ON Twitter in the past few days, we came across a clip of Teddy McCarthy's goal in the drawn 1988 All-Ireland final.
It was a cool, close-range finish through the keeper's legs from the dual icon, but what was more impressive was the assist from Dinny Allen. An angled, dropkick that floated over the Meath rearguard into Teddy Mac's grasp, straight out of the Ciarán McDonald or Diarmuid Connolly repertoire.
As Ger Canning pointed out on the commentary, it was the 36-year-old's first All-Ireland final appearance. The Nemo native had been on the periphery for a few years before a recall from Billy Morgan.
Maybe it was experience as much as ability that gave Allen the confidence to execute it on the big stage; a forgotten piece of magic. There was a neat kick-pass from Bishopstown's Paul McGrath in the build-up too. McGrath was one of the unsung heroes of that Cork crew.
Unfortunately, the Rebels weren't able to build on McCarthy's early green flag and only added nine points in a 0-12 to 1-9 draw. Their great rivals of the era – it seems fanciful now that Kerry weren't Cork's biggest obstacle in the quest for All-Ireland glory in those halcyon days – then ground out a victory in the replay.
In the absence of live sport as the Coronavirus pandemic puts the world on pause, we have to get our fix from blasts from the past. Ray Boyne, the highly-regarded GAA analyst who helped Dublin and Tipp to silverware, has been putting up a host of classic clips online and for that we're grateful.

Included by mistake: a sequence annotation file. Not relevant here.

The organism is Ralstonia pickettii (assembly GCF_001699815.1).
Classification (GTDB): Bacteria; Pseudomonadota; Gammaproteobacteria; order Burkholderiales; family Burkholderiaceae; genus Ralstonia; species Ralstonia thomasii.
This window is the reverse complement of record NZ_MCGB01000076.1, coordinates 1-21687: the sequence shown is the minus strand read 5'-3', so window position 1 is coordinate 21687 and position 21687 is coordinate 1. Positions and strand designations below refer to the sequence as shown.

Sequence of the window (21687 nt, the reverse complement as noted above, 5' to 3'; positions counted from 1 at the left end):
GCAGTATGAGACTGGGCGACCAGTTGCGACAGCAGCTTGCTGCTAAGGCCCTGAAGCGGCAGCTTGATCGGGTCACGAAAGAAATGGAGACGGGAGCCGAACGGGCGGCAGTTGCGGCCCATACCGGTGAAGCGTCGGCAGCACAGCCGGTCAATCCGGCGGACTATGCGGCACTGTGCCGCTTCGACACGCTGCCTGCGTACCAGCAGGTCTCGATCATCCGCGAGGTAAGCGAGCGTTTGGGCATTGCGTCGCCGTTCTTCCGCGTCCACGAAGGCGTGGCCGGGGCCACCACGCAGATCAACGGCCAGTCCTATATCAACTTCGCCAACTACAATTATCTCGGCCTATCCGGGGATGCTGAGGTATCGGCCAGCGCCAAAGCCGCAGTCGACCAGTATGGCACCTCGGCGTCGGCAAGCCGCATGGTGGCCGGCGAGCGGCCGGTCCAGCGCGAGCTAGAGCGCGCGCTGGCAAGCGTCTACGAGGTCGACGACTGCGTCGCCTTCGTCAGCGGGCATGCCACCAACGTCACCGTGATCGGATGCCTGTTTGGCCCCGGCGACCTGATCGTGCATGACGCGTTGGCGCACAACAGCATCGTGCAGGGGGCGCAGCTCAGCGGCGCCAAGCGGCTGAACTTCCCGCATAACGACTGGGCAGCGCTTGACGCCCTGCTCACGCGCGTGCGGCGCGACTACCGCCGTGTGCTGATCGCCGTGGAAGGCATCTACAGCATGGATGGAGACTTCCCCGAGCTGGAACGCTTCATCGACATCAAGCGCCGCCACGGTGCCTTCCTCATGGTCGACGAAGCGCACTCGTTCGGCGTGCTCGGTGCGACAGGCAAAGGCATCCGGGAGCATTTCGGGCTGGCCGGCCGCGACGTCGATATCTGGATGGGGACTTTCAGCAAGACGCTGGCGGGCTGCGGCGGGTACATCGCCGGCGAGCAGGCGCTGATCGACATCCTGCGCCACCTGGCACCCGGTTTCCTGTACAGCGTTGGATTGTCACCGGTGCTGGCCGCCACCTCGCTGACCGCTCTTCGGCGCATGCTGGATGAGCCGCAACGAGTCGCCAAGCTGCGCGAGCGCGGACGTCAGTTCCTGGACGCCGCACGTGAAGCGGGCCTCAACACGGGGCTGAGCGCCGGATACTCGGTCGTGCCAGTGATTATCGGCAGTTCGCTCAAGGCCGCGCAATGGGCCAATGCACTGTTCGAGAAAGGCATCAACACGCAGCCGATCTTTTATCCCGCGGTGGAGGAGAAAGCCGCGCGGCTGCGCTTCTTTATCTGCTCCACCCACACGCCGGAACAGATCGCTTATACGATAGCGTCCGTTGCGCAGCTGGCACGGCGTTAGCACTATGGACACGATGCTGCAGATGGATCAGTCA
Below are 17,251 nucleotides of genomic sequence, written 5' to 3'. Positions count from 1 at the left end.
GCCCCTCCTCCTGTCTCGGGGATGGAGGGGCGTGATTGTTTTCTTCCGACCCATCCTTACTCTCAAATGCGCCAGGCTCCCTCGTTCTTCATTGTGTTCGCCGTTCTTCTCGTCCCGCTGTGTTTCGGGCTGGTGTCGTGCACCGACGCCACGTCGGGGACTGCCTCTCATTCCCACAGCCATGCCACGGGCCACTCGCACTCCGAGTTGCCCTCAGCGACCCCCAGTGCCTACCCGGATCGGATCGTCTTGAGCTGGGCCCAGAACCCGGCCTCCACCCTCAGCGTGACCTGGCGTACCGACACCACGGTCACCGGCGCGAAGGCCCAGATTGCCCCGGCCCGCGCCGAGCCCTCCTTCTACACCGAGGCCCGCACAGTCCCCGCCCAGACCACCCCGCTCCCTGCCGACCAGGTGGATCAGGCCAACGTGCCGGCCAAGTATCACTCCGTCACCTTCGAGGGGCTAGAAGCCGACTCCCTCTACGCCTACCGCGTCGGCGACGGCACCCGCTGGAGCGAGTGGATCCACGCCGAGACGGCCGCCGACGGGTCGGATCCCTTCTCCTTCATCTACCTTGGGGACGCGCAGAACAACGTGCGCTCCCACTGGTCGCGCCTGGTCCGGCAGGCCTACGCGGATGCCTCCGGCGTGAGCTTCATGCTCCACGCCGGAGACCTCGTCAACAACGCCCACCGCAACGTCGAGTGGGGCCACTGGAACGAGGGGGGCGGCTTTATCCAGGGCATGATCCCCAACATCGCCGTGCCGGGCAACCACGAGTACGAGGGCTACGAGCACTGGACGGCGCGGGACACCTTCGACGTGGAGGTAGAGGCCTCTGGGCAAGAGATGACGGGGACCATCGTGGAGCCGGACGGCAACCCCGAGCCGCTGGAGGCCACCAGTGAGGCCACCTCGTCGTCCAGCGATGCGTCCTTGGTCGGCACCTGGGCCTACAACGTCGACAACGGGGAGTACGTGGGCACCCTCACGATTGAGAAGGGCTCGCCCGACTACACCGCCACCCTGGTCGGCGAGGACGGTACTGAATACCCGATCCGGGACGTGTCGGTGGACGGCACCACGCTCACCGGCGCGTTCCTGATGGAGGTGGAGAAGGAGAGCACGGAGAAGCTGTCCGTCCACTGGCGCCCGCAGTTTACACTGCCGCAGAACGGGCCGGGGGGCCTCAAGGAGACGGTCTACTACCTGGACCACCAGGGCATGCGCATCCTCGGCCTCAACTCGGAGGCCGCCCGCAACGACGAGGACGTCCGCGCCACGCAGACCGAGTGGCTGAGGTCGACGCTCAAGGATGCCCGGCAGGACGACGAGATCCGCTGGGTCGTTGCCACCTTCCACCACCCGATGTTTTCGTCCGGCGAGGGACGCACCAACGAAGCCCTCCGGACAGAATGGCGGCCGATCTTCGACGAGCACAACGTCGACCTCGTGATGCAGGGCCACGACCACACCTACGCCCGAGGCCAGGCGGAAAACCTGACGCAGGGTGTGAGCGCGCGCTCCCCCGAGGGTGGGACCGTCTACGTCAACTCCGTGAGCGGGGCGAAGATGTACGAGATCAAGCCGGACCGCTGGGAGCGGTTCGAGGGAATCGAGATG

Dinny Allen was a childhood hero in my house. He captained Cork to Sam Maguire in 1989, the first I attended, watching from my father's lap in the Cusack Stand.
I then got his autograph after a testimonial between a Cork City selection and a Cobh Ramblers line-up for one of the original 'super keepers', the late Alex Ludzik. Huge excitement for a 10-year-old on a sun-kissed May evening in 1990.
Liam Brady starred in front of the Shed as a guest for Cobh, duelling with Patsy Freyne, while Denis Irwin, Brian Carey and Roy Keane had been down to feature as well initially. God himself, Jimmy Barry-Murphy came on in the second half for Brady.
Davie Barry was there too. Another dual soccer-football dynamo.
Yet for an impressionable fourth-class kid, Allen was the main man. In the years after, many of the City players that day would become heroes too, especially Barry, Pat Morley and Deccie Daly – my favourite full-back aside from Paolo Maldini (disclaimer: I was an apprentice full-back).
Allen is the archetype of a GAA idol, utterly approachable. No-nonsense too, like that famous time he bounced up from a Páidí Ó Sé left hook.
Make no mistake though, he had talent to burn.
He was involved with the Cork hurlers back in 1975 when they lifted a Munster crown but were ambushed by Galway in the All-Ireland semi-final. In another universe, he would have stayed on board and starred with the great three-in-a-row outfit.
He won an FAI Cup with Cork Hibs, and later lined out for Cork United, and was arguably good enough to have played cross-channel.
Yet would that have been as sweet as, eventually, raising Sam aloft for the Rebel faithful? Hardly!